How big a deal was former Yankees prospect Brien Taylor? His address is 147 Brien Taylor Lane, Beaufort, N.C.
But that's not where he lives at the moment. Taylor, who was drafted No. 1 overall in 1991 and received a then-record $1.55-million bonus when he signed, is spending his days and nights at the Pamlico County jail in Grantsboro, N.C., while he awaits transfer to a federal prison.
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Taylor, 40, was signed as a 19-year-old high school lefthander with a once-in-a-generation fastball. But he never spent a day in the major leagues after suffering a serious shoulder injury in a 1993 fight in his hometown.
Earlier this month, Taylor was sentenced to 38 months in prison after pleading guilty in August to distributing 28 grams or more of crack cocaine. The father of five has been in jail since March 1 after he was arrested for selling crack cocaine and powder cocaine to undercover agents from the Carteret (N.C.) County Sherriff's Department and Morehead City Police Department.
Taylor initially was charged with 15 counts and could have faced up to 40 years in prison if convicted.
"I made poor decisions," Taylor said at his sentencing. "I just want to say I'm sorry for all the harm I caused to individuals and their families. I'm sorry to my children for letting them down."
The judge who sentenced him, U.S. District Judge Louise Flanagan, told the court: "He seemed completely unprepared for a life after baseball, which he was confronted with almost immediately."
Flanagan decided not to fine Taylor because he has children to support and lives on disability payments after being diagnosed with congestive heart failure in 2010.
"You were viewed by many in your community as a hero because of your baseball career," Flanagan told Taylor, according to The News & Observer of Raleigh. "A hero dealing drugs is a very dangerous person."
It wasn't supposed to be this way for Taylor. At 40, he was supposed to be looking back at a stellar career. The bonus money would have been just the beginning as baseball salaries skyrocketed in the 1990s.
With George Steinbrenner suspended in 1991-92 -- he was disciplined for paying gambler Howie Spira to dig up dirt on star player Dave Winfield -- Michael began reshaping the organization. After years of losing, the Yankees went 88-74 in 1993 and were 70-43 when the players went on strike in 1994. Buck Showalter led them to the postseason in 1995, and we know what happened after that. And Taylor would have been added to the mix sometime in the mid-1990s.
When the Yankees picked Taylor first overall out of East Carteret High School in 1991, it was considered a no-brainer. So much so that the suspended Steinbrenner said team executives "ought to be shot" if they didn't sign him.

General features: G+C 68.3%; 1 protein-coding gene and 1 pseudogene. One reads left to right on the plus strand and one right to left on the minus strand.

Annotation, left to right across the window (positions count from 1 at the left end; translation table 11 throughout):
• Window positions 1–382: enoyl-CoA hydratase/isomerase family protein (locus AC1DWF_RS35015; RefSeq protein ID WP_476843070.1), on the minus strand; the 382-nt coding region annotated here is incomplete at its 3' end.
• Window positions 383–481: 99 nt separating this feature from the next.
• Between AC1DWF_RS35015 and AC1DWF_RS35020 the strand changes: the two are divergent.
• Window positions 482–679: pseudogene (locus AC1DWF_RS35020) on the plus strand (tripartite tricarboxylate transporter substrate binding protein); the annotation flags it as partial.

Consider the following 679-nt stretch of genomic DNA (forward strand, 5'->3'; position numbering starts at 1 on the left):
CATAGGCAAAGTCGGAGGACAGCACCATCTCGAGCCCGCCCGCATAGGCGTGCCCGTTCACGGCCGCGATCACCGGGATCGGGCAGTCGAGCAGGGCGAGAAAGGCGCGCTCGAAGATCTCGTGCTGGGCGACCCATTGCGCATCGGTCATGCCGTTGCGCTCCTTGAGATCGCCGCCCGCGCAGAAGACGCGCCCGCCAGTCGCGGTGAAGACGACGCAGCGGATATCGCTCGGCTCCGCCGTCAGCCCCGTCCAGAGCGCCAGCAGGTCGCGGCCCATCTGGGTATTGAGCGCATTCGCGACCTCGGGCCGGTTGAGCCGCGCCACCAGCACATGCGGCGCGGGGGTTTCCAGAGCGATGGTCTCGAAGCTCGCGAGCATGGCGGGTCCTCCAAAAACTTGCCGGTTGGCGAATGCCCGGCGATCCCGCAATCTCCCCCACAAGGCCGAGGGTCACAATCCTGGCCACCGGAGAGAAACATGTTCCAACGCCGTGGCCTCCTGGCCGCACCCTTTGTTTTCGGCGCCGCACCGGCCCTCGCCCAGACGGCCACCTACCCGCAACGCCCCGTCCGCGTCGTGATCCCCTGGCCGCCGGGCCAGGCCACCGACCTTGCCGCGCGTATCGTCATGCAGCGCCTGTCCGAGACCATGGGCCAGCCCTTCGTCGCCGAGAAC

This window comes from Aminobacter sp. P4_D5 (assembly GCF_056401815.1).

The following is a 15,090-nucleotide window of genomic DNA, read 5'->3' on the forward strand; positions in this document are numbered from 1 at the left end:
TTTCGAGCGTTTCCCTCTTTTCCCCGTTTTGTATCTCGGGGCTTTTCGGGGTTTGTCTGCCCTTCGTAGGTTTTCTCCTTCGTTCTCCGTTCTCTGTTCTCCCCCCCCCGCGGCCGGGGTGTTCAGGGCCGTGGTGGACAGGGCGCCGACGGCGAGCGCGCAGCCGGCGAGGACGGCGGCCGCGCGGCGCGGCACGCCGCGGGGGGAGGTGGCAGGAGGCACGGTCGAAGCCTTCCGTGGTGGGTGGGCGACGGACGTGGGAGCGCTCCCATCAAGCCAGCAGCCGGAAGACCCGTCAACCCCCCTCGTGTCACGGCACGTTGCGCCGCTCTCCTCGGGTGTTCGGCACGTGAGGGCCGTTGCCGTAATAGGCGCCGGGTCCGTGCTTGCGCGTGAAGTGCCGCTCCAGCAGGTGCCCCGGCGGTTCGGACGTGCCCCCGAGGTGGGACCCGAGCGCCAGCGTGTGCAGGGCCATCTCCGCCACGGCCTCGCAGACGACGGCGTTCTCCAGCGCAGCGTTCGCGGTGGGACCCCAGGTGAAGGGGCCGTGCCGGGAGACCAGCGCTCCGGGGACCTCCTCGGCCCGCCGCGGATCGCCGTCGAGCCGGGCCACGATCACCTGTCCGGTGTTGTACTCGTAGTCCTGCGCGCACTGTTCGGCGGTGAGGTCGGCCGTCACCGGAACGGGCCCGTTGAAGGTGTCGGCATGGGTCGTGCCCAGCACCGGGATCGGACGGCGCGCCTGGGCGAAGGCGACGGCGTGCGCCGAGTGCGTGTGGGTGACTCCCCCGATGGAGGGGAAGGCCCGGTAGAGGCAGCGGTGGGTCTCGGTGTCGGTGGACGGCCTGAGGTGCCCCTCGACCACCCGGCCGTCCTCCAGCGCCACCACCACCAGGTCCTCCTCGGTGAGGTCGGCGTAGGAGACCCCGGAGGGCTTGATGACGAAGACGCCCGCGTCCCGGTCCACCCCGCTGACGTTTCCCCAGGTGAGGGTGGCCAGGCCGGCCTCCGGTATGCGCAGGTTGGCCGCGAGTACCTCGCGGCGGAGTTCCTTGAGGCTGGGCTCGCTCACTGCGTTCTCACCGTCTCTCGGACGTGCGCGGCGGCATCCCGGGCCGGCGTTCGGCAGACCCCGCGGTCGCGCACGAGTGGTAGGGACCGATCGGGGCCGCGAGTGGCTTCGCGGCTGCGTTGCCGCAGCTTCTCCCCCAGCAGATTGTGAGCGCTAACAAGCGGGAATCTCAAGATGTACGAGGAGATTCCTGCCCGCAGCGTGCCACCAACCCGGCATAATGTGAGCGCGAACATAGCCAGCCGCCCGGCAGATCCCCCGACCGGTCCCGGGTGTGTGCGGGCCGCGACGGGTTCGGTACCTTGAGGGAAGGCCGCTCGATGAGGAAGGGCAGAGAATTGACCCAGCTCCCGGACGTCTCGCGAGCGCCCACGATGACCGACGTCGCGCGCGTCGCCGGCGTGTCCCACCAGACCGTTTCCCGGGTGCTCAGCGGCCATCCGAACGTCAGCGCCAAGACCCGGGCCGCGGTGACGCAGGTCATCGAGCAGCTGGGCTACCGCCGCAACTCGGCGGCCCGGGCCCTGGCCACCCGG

Of course, Steinbrenner being Steinbrenner, he later criticized team executives for the amount of the bonus.
"Never in my wildest dreams would I have paid that kid a million and a half," he said. "I never said, 'Go spend a million and a half.' No ---- way! On a high school kid? No way!"
Michael, who still is with the Yankees as a special adviser, said at the time: "Everyone in this organization said sign him. Everyone. There wasn't one who said no. They said, 'If it takes a million or more, sign him.' . . . Our future would not be the same without Brien Taylor. Our future would be dimmer.''
As it turned out, the Yankees' future was fine. It was Taylor's that was dimmed forever when he threw a punch that missed and wrecked his million-dollar shoulder after the 1993 season. Taylor was defending his brother, Brenden, according to Beaufort Mayor Richard Stanley; Brien suffered a dislocated left shoulder and a torn labrum.
In his first two minor-league seasons, Taylor struck out 337 batters in 3241/3 innings. He still was raw and could be wild -- he walked 102 in 163 innings in Double-A in 1993 -- but was on pace to reach the Yankees in 1994 or '95.
"I remember how he threw," Michael said. "He had the same exact arm angle as Randy Johnson -- real low three-quarters. He could throw up to 100.
"His first year of professional baseball, Brien Taylor averaged 95 miles per hour with his fastball all summer long. I asked Lou Piniella, who was with Randy in Seattle, 'What does Randy average? Can Randy average 95?' He said, 'He can do it for an inning.' I said, 'Well, we've got a guy who did it for the whole year.' "
After shoulder surgery, though, Taylor was never the same. His fastball topped out at about 90 mph and he had no control when he returned in 1995. In the next four seasons, all spent in the low minors, he walked 175 batters in 1082/3 innings. His combined ERA was 10.85. The Yankees released Taylor after the 1998 season.
He appeared in five games in A-ball for the Indians in 2000 and did not pitch again. He eventually went back to Beaufort, where the trailer he grew up in had been replaced by a two-story house he bought with his bonus money. On a street that still bears his name.
After baseball Taylor reportedly worked as a United Parcel Service package handler and later as a beer distributor.
Taylor's public defender, Halerie Mahan, did not return calls this past week seeking comment. At the sentencing, she told the court: "He is very regretful about what he has done and embarrassed where he is today."